Myanmar troops fire shots to disperse crowds

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YANGON, Sep 26 (Reuters) Troops today fired shots over the heads of a large crowd in central Yangon, sending people scurrying for cover as a crackdown intensified against the biggest anti-junta protests in 20 years, a witness said.

The civilian crowd near the Sule Pagoda, end point of monk-led protest marches this week, was awaiting the arrival of a procession of an estimated 10,000 Buddhist monks and civilians, the witness said.

Security forces also fired tear gas at columns of monks trying to push their way through barricades sealing off the Shwedagon Pagoda, Myanmar's holiest Buddhist shrine and the starting point of the mass marches against decades of military rule.

As many as 200 maroon-robed monks were arrested outside the gilded shrine at the heart of the former Burma's main city, monks said.

Despite the presence at key locations of police and soldiers armed with rifles, batons and shields, the procession of 10,000 monks and civilians marched towards the Sule Pagoda, witnesses said.

Their numbers swelled as they headed towards the temple, scene of some of the worst bloodshed when troops opened fire on protesters in 1988, killing an estimated 3,000 in the ruthless crushing of the last major uprising.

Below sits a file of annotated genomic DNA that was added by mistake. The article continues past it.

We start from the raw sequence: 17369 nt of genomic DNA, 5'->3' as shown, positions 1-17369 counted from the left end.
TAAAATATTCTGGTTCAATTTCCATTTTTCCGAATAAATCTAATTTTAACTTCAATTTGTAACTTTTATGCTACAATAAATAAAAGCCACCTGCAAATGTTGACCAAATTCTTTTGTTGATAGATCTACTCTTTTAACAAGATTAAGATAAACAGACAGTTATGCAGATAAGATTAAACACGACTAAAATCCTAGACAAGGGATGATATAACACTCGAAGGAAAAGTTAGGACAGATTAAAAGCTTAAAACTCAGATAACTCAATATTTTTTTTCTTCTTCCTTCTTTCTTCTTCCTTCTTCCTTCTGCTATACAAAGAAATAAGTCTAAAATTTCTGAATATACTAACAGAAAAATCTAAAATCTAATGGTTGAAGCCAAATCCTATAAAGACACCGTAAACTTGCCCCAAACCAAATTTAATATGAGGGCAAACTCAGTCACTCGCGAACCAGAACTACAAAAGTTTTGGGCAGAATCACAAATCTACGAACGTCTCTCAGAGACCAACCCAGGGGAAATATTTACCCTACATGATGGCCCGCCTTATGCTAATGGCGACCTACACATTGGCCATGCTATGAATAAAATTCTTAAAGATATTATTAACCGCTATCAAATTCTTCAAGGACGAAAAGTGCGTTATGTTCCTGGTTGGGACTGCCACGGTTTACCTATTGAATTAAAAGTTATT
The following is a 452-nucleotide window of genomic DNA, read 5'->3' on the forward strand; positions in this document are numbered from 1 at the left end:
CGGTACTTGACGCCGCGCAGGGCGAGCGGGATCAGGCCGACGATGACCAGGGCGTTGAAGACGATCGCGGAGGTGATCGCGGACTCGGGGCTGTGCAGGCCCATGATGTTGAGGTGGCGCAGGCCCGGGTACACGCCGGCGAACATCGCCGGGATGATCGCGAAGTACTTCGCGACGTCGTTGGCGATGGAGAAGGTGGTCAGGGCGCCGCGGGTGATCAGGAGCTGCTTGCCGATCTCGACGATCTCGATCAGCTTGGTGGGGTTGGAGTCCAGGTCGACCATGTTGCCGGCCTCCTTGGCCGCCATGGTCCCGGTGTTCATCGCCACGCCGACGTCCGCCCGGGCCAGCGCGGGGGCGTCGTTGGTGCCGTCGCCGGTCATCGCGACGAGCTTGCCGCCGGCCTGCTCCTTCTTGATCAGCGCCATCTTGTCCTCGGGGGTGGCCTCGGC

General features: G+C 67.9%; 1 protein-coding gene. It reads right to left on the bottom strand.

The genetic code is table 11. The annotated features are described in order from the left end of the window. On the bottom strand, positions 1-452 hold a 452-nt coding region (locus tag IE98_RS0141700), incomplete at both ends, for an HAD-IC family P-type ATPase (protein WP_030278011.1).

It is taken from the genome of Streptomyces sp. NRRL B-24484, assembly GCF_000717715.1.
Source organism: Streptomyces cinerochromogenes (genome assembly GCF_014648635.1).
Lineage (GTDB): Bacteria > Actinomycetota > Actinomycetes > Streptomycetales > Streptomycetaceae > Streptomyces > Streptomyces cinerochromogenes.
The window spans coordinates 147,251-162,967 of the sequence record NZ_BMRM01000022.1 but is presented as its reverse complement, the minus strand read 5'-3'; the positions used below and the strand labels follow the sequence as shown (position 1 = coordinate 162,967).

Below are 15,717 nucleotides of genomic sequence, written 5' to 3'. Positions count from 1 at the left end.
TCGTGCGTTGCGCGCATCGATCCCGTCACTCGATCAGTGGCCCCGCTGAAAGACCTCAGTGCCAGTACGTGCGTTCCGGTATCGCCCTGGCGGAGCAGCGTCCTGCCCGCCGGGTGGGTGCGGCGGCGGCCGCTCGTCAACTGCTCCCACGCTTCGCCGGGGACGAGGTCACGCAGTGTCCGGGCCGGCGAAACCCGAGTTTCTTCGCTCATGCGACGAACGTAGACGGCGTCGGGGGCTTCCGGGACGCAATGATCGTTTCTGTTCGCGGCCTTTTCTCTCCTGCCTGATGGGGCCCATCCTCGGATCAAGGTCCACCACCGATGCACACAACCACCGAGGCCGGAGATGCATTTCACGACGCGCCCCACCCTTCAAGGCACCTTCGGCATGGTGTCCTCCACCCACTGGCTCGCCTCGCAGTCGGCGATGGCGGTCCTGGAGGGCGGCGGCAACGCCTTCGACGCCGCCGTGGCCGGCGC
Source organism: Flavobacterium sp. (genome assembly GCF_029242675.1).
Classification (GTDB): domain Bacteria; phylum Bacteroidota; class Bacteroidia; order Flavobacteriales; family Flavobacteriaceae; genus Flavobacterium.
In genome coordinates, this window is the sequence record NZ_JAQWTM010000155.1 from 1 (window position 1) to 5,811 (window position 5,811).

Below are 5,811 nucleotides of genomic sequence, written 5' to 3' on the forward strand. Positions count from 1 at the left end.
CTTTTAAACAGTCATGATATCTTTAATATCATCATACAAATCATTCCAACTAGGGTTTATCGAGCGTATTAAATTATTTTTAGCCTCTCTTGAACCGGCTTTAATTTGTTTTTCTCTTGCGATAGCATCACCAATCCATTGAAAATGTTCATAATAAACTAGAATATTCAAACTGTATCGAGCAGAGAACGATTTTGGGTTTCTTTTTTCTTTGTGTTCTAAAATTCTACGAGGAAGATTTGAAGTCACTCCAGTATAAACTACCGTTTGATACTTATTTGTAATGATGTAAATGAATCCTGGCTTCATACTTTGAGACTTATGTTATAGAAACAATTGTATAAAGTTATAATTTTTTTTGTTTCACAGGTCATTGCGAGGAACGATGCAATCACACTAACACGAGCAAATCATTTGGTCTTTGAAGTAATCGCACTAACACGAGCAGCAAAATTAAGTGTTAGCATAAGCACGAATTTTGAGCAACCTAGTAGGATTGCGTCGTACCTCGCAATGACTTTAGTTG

Many of the monks wore surgical masks to try to counteract the effects of tear gas, one witness said.

Witnesses and monks said some of the deeply revered Buddhist clergy were beaten and manhandled by riot police as they were taken away from the Shwedagon, action which could inflame public anger against the military, which has been in charge since 1962.

Despite the defiant column heading towards Sule, the number of monks was well below levels on Monday and yesterday when they stretched five city blocks chanting ''democracy, democracy'' with no visible security presence.

Then, they defied junta warnings that military force could be used against illegal protests and a senior general telling top monks to rein in their young charges or face the consequences.

The reduction in numbers today might be explained in part by the generals sending troops and riot police early in the morning to at least six big activist monasteries in Yangon.

The international community has urged the junta to use restraint amid fears of a repeat of the 1988 bloodshed, a watershed moment in the Southeast Asian nation's post-colonial history.

Analysts said today the scenes were a confrontation between Myanmar's two most powerful forces -- the moral authority of the monkhood and military might.

''This is a test of wills between the only two institutions in the country that have enough power to mobilise nationally,'' said Bradley Babson, a retired World Bank official who worked in the former Burma.

''Between those two institutions, one of them will crack,'' he said. ''If they take overt violence against the monks, they risk igniting the population against them.'' REUTERS SG SSC1345

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